Prosecuting Janet Reno for Human Rights Violations in Waco and
volokh at mail.law.ucla.edu
Mon Nov 26 18:14:50 PST 2001
I appreciate Prof. Martin's question; for the sake of providing a balanced
perspective, let me suggest that we decide it together with another
hypothetical: Say that under some as yet unproven and not precisely defined
theory, Janet Reno is accused of human rights violations given the federal
government's actions in Waco and Ruby Ridge. Could a private person have
brought a suit forcing federal prosecutors (either in the Clinton
Administration or in the Bush Administration) to prosecute Atty. Gen. Reno
for human rights violations (or perhaps even genocide, on the theory that
the people were killed in part based on their religious beliefs)?
I should stress, by the way, that I am *not* claiming that Reno was at all
criminally responsible for the behavior at Waco or Ruby Ridge. In fact, I
am giving this example because it seems to involve allegations that are just
as hypothetical and entirely legally unsubstantiated as the hypothetical,
legally unsubstantiated allegations being made about President Bush.
> -----Original Message-----
> From: Discussion list for con law professors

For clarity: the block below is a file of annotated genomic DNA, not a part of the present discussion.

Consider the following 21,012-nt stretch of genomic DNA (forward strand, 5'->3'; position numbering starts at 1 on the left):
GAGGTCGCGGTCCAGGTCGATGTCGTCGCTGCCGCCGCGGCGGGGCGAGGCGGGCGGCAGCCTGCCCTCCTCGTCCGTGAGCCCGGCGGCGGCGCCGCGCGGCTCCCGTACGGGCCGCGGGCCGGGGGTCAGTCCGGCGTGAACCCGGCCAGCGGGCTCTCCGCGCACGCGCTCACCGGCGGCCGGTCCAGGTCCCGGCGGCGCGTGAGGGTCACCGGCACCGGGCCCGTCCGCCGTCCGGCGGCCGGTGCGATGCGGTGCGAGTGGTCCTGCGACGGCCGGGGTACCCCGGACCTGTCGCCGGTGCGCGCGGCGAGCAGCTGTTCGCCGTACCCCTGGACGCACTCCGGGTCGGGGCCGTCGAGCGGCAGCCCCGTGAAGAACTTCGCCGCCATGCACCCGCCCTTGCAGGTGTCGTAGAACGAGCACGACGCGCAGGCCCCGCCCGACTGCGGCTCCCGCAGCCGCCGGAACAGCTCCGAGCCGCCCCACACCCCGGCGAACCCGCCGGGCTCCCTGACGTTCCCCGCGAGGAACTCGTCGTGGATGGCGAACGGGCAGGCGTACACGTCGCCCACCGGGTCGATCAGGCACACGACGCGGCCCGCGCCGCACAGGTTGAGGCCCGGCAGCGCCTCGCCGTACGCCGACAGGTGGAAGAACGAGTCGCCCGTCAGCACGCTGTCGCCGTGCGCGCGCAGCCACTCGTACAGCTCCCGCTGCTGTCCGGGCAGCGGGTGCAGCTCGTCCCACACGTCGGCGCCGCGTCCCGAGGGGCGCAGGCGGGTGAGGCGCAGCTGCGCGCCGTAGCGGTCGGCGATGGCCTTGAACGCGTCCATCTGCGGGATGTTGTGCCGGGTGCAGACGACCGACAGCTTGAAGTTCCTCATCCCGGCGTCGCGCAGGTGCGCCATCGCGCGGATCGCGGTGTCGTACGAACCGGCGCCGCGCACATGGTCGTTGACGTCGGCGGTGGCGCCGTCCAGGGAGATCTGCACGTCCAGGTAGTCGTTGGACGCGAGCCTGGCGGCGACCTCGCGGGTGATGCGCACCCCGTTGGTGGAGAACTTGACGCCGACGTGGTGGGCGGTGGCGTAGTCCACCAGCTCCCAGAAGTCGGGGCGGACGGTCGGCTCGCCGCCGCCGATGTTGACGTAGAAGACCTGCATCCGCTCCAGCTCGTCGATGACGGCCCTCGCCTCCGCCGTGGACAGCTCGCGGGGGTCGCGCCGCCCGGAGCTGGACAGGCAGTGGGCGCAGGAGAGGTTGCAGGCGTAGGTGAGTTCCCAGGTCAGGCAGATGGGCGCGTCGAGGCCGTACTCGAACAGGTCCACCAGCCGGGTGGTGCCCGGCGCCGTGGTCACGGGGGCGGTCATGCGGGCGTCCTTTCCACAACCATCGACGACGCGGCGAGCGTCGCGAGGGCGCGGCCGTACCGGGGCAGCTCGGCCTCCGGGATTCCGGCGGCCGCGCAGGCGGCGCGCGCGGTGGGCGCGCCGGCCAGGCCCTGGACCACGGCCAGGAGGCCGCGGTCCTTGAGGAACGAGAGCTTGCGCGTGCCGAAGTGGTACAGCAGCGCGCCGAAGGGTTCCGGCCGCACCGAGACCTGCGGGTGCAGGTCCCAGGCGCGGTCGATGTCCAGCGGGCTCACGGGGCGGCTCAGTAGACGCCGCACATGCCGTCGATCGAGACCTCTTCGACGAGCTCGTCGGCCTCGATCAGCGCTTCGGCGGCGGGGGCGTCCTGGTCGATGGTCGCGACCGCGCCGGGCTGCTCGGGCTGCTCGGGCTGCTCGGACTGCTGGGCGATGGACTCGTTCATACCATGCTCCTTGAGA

> [mailto:CONLAWPROF at listserv.ucla.edu]On Behalf Of Francisco Forrest
> Sent: Monday, November 26, 2001 3:13 PM
> To: CONLAWPROF at listserv.ucla.edu
> Subject: Prosecuting Bush for War Crimes
> Here is another spin on the military commission issue -- which
> will be admittedly controversial. (Prof. Volokh is going to love
> this one!) Last April, I published a book in which I argued at
> great length that there is no prosecutorial discretion for war
> crimes, and that private individuals can bring a suit forcing
> federal prosecutors to prosecute persons for war crimes. See
> Martin, CHALLENGING HUMAN RIGHTS VIOLATIONS: USING INTERNATIONAL
> LAW IN U.S. COURTS (2001).
> I did not deal with prosecuting a president in this book.
> Assuming that my arguments on the substantive and procedural law
> are generally valid, what are the peculiar constitutional twists
> when a private individual goes after the president? For example,
> what supervening authority would the special prosecutor statute have?
> Francisco Forrest Martin
> Ariel F. Sallows Professor of Human Rights
> University of Saskatchewan College of Law
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